Movie Review: Birdman


It’s a bird! It’s a plane! Oh wait…it actually is a bird. Image via Indiewire

“This place smells like balls…how did we get here?”

If you were going into Birdman expecting to find the beginning of the next big franchise, then you might want to look elsewhere.

Birdman might be the strangest film of 2014. It is also one of the most ambitious; one that is chock full of ideas. A lot of it hits, and when it misses, it really couldn’t give a shit if you liked it or not. Birdman is the other big gimmick film of 2014 (the other being Boyhood). It needs the gimmick to survive, and there’s nothing wrong with that. The gimmick in question, a never ending tracking shot, helps the film transcend its concept, which is actually pretty great to begin with.

In Birdman, Michael Keaton plays a washed up actor named Riggan Thomson who was once famous for playing a beloved superhero. Sound familiar? Riggan now plans a big comeback by taking on an unconventional role. Still sound familiar? If it doesn’t at this point, then time to search “Michael Keaton” on IMDB. Anyway, Riggan’s dream role is to star in a Raymond Carver play. This could be a reality if the insane people he works with could step back a little. Come to think of, Riggan might be able to sabotage his own comeback before anybody else even gets the chance.

As the artist formerly known as Birdman, Keaton is as much of a revelation as you could imagine. He plays so many different roles in this film, and sometimes all at once. We are expected to sympathize with a man who is vain and possibly insane. And it completely works. Great actors like Keaton just have a charisma that is hard to look away from. His work here could even top the McConaissance and the Affleck Reemergence because of how intensely personal it seems to be. I can imagine that every actor who once starred in a blockbuster hears money screaming into their ears every time they try to do something different.

Keaton’s performance, which may be very close to his own life, is just one piece of this film’s hyper reality puzzle. Birdman feels like Black Swan, in that it is also about the dangers of going too far down the authenticity rabbit hole. Sure, it is good to make your art feel real. But even when we look for art that is realistic, we still hope for some element of escape. We want art to feel real so that we can relate to it, not necessarily so that we can live inside of it.

I admit, that last paragraph sounded ridiculously abstract. Birdman, which, I should note, is actually called Birdman or (The Unexpected Virtue of Ignorance), forces you to think that way. This is the kind of film that uses a cocktail napkin to show that mankind is insignificant in the grand scheme of things. This is also the kind of film where Michael Keaton runs through Times Square in his underwear and Edward Norton gets a boner onstage as a result of his ridiculous commitment to performance. At its essence, Birdman is about the war between art and commerce, and the film brilliantly employs the best of high and low culture. At one point, Emma Stone emotionally tells her father that nobody cares about him. At another, Edward Norton asks Naomi Watts to play with his balls. His words, not mine.

The greatest joy of Birdman is seeing director Alejandro Gonzalez Inarritu embrace absurdity after years of gut-wrenching dramatic work such as Babel and Amores Perros. Birdman is the best Hollywood farce since Bowfinger. Inarritu’s sprawling ensemble pieces all seem to be leading up to Birdman. The chaotic continuous take that encompasses the film perfectly puts us into the shoes of somebody living the show biz life. It is a lot less of people tap dancing and singing “there’s no business like show business!” than I imagined.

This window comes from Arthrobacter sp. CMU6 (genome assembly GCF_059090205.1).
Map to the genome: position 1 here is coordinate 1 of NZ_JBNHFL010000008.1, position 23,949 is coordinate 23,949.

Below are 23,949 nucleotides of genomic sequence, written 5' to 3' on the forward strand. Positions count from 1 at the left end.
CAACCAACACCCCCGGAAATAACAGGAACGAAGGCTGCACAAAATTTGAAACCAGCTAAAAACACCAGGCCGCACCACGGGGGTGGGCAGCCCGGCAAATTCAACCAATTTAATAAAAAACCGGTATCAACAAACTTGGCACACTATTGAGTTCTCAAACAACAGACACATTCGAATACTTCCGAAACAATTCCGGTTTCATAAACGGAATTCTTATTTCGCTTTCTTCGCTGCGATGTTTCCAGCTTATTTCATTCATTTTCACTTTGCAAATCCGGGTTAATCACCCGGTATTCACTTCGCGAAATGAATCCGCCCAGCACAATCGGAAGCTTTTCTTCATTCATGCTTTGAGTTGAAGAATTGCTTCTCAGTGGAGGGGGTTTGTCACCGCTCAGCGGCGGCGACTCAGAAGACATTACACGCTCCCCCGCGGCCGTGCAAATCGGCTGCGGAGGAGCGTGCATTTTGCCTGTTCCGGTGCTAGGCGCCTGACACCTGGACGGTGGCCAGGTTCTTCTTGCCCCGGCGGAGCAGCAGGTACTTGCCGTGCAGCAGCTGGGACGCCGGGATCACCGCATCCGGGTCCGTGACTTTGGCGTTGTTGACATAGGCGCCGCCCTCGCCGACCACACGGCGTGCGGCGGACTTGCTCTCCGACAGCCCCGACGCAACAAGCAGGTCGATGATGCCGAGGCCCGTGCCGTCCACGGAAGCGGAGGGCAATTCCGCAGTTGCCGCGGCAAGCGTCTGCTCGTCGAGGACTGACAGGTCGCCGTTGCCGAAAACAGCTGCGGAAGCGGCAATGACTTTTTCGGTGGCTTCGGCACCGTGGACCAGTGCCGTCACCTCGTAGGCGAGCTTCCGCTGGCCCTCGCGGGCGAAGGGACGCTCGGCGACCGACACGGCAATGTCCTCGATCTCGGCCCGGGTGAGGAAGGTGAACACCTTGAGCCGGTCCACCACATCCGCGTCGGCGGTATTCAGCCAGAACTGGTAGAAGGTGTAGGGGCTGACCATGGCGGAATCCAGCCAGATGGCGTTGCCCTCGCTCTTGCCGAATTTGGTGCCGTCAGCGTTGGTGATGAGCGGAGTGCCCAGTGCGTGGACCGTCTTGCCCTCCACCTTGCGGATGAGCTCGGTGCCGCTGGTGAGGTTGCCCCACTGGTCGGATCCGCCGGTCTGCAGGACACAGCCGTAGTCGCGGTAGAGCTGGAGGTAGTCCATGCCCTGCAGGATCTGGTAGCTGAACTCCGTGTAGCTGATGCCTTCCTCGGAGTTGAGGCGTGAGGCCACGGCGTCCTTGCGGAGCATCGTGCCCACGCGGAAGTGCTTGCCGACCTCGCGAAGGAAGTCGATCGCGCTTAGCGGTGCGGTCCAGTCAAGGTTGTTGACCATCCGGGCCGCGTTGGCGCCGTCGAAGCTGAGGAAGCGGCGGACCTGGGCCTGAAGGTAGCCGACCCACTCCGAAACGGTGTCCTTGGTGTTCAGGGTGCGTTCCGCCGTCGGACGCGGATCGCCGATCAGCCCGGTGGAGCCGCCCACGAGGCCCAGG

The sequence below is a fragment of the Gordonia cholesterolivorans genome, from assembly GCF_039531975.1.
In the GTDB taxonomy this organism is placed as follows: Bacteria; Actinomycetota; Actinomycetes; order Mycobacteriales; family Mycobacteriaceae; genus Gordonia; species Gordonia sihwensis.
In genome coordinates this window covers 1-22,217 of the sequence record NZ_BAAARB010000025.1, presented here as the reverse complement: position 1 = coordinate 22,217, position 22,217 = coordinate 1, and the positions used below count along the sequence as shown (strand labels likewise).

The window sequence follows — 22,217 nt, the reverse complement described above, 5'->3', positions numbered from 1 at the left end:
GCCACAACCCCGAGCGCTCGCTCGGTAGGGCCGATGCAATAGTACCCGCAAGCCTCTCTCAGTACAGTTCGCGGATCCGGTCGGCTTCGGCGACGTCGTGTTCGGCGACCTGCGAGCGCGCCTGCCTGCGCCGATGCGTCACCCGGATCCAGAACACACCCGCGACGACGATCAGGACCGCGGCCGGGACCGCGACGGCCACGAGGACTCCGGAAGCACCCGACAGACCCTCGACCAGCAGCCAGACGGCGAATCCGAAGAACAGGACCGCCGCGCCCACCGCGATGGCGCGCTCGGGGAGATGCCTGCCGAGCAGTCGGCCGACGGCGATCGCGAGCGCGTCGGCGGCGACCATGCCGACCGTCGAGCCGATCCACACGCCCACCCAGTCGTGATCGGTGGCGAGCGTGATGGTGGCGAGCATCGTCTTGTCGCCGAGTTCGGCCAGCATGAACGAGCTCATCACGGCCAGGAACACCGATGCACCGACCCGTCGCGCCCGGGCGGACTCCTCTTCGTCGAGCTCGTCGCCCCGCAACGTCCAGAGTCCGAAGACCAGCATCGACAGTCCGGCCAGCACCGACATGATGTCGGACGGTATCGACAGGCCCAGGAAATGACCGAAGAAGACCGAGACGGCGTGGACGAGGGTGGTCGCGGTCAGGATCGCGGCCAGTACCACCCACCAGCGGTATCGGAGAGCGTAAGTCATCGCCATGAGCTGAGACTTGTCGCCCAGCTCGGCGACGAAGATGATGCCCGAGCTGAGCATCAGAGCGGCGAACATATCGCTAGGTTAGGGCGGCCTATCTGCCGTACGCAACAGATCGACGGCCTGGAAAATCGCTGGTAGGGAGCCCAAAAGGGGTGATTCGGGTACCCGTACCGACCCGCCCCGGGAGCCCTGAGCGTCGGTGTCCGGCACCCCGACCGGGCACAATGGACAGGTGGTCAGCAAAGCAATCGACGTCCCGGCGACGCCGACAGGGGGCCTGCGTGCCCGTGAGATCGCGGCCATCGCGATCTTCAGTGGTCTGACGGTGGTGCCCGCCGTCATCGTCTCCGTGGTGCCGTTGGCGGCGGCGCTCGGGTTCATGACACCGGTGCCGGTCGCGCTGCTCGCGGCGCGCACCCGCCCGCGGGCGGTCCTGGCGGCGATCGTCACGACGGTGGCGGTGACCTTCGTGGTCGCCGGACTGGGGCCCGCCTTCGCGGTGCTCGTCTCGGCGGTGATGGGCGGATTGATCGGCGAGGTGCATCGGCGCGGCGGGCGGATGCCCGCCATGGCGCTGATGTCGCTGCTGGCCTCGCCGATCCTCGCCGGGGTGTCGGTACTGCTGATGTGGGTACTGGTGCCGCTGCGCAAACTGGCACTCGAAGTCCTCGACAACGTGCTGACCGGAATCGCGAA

Again, Birdman may be the strangest film of 2014. That is probably the highest compliment that I could pay it. It subverts the comeback/underdog story in a way that truly needed to be done. I could a bunch of more cliches and tell you that Birdman is “explosive,” or I could just end this by saying that it’s one of the best films of the year.

Brain Farts From The Edge

  • If you hadn’t respected Emma Stone as an actress, then now is a good time to start. She delivers an incredible monologue that is absolutely devastating.
  • Keaton is probably an Oscar frontrunner right now, but everybody else in the cast should be considered, too. Especially Stone and Norton.
  • The trailer made a great use of Gnarls Barkley. Unfortunately, “Crazy” doesn’t make it into the film. The cymbal bashing soundtrack isn’t bad, though.
  • However, I do wish that this was on the soundtrack.
  • What’s harder to spell: Galifianakis or Inarritu. Well, I can now spell “Galifianakis” without Googling his name first…
  • Watching the technical achievement of Birdman makes me remember how hard it really is to make a movie.
  • Critics: We’re not all bad.
  • MAJOR SPOILER ALERT: If you have seen Birdman, I’d like to discuss my interpretation of the ending. Okay, here we go. On opening night, Riggan uses a real gun and shoots himself in the face. Miraculously, he survives. You would think that after this event, somebody would send him to a therapist. Instead, he is rewarded with a new nose, new fans, and a revitalized career. To me, this ending carries a Taxi Driver-type irony: an insane man is rewarded for bad behavior thanks to the media. Unlike Travis Bickle, Riggan seems like more of a threat to himself than others. In Birdman, Hollywood is a sad world filled with enablers. You can do anything you want, as long as it eventually lands you a book deal.